State Sen. Wendy Davis has left her post with one of the city’s largest and oldest law firms, as her bid to become Texas’ next governor ramps up.
“In managing her obligations during the campaign, Senator Davis concluded her counsel work to Cantey Hanger on December 31, 2013,” according to a statement from her gubernatorial campaign.
Davis, D-Fort Worth, and Republican Texas Attorney General Greg Abbott are perceived as the front-runners in the March primaries and are expected to face each other in the Nov. 4 general election battle that will determine Texas’ next governor.
“There can be a number of explanations for this,” said Cal Jillson, a political science professor at Southern Methodist University in Dallas. “But there have been two issues people have expected to pose difficulties for her in her campaign: her personal biography … and the mix of business and politics.
“People have expected that the issue of crossing politics and business in Wendy Davis’ career — like in the careers of many Texans — will be an issue in the campaign,” he said. “This might be an attempt to clean this up and make it a historical issue rather than a contemporary one.”
While Davis has left her post with Cantey Hanger, she remains with the Newby Davis firm that she and Brian Newby, Gov. Rick Perry’s former chief of staff, began several years ago, according to her campaign.
Davis’ legal work has become a political issue in the past, particularly in her 2012 re-election bid against then state Rep. Mark Shelton, R-Fort Worth.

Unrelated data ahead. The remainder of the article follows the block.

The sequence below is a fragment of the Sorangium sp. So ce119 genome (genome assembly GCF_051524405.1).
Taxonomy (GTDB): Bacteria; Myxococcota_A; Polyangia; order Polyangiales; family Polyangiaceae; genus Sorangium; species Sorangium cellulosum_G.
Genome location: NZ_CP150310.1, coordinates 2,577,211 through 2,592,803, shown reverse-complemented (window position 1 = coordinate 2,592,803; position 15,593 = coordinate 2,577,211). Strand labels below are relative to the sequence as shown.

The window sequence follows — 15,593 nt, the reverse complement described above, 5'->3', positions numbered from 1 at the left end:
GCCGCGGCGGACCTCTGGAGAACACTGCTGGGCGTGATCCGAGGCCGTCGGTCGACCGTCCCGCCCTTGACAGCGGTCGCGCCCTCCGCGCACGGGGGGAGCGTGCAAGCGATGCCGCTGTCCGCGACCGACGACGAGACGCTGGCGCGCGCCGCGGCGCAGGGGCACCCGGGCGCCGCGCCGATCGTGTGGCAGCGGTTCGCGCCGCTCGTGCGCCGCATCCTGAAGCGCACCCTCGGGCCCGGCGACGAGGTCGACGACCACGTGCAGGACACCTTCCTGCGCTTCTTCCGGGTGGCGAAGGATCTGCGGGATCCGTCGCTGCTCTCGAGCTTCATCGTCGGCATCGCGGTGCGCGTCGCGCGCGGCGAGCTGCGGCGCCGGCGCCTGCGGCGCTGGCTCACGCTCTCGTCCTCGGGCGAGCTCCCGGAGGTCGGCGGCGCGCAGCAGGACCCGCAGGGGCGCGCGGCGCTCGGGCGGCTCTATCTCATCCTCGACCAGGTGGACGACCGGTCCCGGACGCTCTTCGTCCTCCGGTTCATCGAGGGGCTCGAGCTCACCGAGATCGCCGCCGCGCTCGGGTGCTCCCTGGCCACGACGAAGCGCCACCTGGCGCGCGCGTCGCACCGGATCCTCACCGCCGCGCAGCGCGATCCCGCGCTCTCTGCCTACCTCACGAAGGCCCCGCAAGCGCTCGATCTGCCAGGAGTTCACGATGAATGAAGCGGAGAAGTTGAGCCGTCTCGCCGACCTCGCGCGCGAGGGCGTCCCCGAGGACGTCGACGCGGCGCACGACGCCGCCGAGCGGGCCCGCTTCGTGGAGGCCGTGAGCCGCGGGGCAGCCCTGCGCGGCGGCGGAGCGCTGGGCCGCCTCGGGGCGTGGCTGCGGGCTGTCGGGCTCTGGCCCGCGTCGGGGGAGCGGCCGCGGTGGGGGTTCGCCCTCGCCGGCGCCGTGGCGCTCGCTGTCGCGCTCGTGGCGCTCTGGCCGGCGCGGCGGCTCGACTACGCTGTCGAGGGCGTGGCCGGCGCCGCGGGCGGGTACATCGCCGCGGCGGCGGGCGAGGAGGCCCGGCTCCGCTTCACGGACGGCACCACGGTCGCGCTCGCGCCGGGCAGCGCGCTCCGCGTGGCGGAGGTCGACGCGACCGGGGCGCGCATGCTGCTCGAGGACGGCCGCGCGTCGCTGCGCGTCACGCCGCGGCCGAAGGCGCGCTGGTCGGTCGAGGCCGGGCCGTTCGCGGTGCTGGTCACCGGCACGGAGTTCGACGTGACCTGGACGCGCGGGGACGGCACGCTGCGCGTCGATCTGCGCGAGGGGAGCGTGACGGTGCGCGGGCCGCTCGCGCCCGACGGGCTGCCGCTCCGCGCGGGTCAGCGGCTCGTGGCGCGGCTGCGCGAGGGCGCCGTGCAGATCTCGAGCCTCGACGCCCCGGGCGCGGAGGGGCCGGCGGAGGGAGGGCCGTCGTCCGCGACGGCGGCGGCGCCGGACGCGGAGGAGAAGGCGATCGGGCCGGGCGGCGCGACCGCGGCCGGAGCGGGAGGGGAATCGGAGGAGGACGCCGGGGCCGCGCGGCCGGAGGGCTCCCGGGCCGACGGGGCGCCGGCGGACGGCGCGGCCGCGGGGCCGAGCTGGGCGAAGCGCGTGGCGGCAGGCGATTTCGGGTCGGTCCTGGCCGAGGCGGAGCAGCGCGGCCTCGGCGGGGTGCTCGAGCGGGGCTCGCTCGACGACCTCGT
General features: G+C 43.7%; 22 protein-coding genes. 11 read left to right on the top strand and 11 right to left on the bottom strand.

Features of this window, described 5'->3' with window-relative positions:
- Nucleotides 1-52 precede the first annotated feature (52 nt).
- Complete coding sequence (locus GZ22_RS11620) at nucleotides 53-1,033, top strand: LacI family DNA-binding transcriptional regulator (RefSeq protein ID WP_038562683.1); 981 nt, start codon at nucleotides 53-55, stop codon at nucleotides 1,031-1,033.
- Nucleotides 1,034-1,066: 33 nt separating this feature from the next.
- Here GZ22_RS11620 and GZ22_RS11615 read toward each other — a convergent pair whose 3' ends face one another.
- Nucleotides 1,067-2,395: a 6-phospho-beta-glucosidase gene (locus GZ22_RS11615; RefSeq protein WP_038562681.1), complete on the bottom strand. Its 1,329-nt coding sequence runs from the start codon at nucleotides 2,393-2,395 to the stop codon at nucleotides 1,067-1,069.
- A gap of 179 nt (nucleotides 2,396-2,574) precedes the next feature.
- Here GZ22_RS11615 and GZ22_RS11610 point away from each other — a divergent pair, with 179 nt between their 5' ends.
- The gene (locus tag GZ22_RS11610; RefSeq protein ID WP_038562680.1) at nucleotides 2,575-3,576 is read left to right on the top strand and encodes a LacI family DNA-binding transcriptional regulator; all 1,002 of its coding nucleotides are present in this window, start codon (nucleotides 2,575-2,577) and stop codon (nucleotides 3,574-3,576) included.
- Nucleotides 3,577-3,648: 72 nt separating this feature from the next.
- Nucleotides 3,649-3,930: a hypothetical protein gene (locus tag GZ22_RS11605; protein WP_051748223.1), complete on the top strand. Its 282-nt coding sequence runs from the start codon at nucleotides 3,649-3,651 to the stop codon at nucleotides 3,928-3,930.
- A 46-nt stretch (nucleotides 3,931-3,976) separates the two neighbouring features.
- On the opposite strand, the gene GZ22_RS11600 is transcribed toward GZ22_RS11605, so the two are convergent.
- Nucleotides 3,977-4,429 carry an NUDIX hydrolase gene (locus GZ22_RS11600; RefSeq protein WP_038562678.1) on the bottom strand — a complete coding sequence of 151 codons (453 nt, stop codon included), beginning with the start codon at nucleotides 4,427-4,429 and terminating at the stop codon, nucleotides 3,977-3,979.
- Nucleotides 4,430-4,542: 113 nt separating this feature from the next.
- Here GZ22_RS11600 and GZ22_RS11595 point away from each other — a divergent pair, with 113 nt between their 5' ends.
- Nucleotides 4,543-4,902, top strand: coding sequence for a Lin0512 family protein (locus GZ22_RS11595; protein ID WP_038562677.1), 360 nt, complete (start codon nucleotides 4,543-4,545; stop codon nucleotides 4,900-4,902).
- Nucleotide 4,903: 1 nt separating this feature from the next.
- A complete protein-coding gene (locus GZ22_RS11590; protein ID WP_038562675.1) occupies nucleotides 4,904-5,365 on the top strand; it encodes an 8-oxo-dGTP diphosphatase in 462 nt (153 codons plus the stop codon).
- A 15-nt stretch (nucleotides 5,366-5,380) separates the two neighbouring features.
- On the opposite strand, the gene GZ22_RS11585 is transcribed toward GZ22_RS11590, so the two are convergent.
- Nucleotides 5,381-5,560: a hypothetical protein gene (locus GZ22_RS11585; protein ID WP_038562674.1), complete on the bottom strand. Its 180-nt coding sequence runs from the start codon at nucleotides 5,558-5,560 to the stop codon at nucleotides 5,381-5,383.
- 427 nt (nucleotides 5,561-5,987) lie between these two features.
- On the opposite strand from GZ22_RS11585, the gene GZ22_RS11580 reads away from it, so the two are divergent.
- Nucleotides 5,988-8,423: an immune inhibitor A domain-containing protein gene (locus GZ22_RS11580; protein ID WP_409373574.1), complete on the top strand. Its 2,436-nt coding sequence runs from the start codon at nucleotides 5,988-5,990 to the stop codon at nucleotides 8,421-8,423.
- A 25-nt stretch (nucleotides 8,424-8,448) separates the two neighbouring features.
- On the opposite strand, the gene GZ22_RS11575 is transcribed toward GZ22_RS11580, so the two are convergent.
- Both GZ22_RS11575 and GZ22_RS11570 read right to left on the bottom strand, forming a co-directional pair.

Shelton focused on Davis’ vote on a measure regarding tollway fines because her firm represented the North Texas Tollway Authority. Davis maintained she did nothing improper.
Shelton also filed complaints against Davis with the Texas Ethics Commission for “not disclosing her business relationships with state lobbyists.” At the time, he alleged that Davis didn’t disclose that two of the three employees of her law firm lobbied for “subject matter” interests that overlapped committees Davis served on.
During debates, Davis maintained that she “complied absolutely with every ethics law in the state of Texas.”
Davis joined Cantey Hanger in 2010 as “of counsel” to focus on public law, which included working with clients in public policy, regulatory and legislative issues, according to a statement at the time.